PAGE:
Sight in Cathedral Essays

Sight in Cathedral Essays

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Vision is something many people take for granted every day. Society only deals with the matter of being blind if they are the less fortunate ones. According to the Braille Institute, "every seven minutes a person in the United States loses their sight, often as part of the aging process" (1). Only two percent of legally blind people use a guide dog and thirty-five percent use a white cane. Blindness can be caused from various different types of things including (in order) age-related macular degeneration, glaucoma, diabetic retinopathy and age-related cataracts. (Braille 1). However being blind does not mean a person is in total darkness. Some people can see lights and the shapes of objects, but the most import thing is for family and friends to provide hope and encouragement. The last thing a person who has lost their sight wants is to lose their family and support, which will led to loneliness. Likewise, in the short story "Cathedral," by Raymond Carver's, blindness is the key element in the story and shows in detail how the characters manage it. The theme Carver conveys in the short story is being able to see without sight and is revealed through the characters, tone and plot of the story.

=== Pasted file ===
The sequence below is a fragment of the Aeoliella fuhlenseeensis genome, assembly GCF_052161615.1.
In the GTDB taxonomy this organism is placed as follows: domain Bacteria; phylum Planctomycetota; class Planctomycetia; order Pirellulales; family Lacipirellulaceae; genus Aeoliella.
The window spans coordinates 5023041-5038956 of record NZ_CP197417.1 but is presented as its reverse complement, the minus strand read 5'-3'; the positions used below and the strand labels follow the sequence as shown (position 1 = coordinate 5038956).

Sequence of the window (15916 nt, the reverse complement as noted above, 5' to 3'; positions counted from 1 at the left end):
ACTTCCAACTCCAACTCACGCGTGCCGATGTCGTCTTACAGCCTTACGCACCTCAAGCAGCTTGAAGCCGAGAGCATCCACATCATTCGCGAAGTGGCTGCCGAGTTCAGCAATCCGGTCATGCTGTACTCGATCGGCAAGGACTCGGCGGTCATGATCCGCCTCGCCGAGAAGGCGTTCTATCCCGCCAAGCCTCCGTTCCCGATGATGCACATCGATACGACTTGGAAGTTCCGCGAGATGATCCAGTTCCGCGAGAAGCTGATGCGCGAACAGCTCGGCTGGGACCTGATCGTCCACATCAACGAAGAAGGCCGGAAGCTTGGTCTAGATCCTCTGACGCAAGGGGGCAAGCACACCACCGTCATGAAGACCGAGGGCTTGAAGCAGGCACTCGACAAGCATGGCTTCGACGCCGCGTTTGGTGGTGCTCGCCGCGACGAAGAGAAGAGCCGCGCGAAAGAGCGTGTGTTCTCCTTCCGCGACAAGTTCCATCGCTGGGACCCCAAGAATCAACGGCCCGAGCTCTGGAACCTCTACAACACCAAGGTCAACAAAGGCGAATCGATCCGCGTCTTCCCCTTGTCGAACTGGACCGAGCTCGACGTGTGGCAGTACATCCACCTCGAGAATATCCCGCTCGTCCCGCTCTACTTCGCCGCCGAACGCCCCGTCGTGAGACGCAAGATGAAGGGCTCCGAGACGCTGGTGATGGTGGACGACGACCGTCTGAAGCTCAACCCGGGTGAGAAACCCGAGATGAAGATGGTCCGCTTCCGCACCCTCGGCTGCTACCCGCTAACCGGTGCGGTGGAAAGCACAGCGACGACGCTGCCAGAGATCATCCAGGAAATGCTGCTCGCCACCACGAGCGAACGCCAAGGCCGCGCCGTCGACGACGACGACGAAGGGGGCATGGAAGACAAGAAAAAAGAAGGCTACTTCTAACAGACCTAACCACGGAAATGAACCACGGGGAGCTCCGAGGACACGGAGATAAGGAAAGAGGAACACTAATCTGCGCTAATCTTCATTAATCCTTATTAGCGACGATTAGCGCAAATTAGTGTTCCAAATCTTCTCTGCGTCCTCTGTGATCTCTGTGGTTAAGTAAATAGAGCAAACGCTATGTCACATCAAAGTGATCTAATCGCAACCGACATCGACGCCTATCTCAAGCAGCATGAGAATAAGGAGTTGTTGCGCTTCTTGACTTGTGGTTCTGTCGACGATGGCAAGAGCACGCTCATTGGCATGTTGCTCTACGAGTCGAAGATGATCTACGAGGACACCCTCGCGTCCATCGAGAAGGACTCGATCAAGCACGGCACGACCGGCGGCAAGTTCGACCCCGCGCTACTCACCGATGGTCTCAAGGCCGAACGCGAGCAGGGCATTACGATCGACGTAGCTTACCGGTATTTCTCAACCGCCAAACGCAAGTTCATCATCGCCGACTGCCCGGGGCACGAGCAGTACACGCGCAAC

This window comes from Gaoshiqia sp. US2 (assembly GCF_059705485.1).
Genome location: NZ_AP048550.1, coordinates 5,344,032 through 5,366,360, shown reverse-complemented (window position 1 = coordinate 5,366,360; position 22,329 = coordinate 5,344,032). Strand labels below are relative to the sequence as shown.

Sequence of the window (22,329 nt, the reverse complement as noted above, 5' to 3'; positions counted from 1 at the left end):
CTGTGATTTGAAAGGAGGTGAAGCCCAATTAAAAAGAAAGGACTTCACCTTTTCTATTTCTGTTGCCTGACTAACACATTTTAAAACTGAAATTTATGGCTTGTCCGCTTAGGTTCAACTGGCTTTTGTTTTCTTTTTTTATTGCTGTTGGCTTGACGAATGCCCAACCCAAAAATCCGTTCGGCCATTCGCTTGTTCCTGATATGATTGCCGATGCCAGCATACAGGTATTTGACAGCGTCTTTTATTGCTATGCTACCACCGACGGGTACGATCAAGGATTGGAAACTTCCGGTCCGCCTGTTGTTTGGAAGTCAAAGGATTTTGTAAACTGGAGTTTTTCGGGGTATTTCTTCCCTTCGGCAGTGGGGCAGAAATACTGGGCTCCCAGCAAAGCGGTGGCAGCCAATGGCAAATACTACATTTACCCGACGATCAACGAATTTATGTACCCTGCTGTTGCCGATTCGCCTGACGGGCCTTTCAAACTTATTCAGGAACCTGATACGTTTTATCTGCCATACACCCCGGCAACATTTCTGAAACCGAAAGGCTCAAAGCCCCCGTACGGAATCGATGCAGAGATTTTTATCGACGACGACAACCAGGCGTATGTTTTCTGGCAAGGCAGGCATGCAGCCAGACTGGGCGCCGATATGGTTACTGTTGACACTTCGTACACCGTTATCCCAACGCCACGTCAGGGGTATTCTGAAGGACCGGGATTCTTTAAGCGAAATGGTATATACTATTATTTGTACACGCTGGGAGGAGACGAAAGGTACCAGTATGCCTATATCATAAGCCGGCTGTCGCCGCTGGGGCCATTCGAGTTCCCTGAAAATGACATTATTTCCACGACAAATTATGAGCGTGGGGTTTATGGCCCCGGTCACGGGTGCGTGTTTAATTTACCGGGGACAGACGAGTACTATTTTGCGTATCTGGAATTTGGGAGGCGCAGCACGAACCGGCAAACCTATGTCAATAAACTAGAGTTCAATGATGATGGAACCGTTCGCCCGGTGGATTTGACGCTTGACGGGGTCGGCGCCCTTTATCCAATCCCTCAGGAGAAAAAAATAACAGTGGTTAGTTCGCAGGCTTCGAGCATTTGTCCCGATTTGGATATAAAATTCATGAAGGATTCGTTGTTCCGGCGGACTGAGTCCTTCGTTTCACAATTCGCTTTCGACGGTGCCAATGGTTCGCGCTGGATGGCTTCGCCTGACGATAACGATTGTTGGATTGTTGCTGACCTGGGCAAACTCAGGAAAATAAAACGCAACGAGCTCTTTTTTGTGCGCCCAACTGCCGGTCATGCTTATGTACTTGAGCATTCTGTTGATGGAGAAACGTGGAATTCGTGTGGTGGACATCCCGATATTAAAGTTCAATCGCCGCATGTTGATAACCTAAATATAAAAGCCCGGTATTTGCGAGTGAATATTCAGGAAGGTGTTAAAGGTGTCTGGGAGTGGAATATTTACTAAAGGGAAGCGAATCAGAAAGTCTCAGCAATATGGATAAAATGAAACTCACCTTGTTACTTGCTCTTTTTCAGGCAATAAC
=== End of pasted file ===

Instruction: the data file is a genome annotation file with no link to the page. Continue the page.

The theme in the story of being able to see without sight is revealed through the characters in the story "Cathedral." The husband is very judgmental, self-centered and shows a lack of knowledge about blind people. This is obvious when he states, "My idea of blindness came from the movies. In the movies, the blind move slowly and never laugh (1152). The husband is so quick to judge and thinks he already knows everything about blind people and how they are, so he makes it clear he was not looking forward to the blind man being in his house ...

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...d the blind experience and it was like Robert was no longer the blind person in the house (Caldwell 3). As a result, this shows him the way to gaining a better understanding of his own self worth and heal from pass hurts by experiencing the transcendent of nature of life.

Works Cited

Akers, Tim. "Overview: 'Cathedral'." Short Stories for Students 6 (1999): 1-2. Literature Resource Center. Web. 16 Nov. 2010.
Braille Institute: Empowering visually impaired people to live fulfilling lives. Braille Institute. 2010. Web. 22 Nov. 2010
Caldwell, Tracey. "Raymond Carver's 'Cathedral'." Literary Contents in Short Stories (2006): 1-8. Literary Reference Center. Web. 5 Nov. 2010
Carver, Raymond. Cathedral. Exploring Literature: Writing and Arguing About Fiction, Poetry, Drama, and the Essay. Ed. Frank Madden. 4th ed. New York: Pearson Longman, 2009. 1151-61. Print

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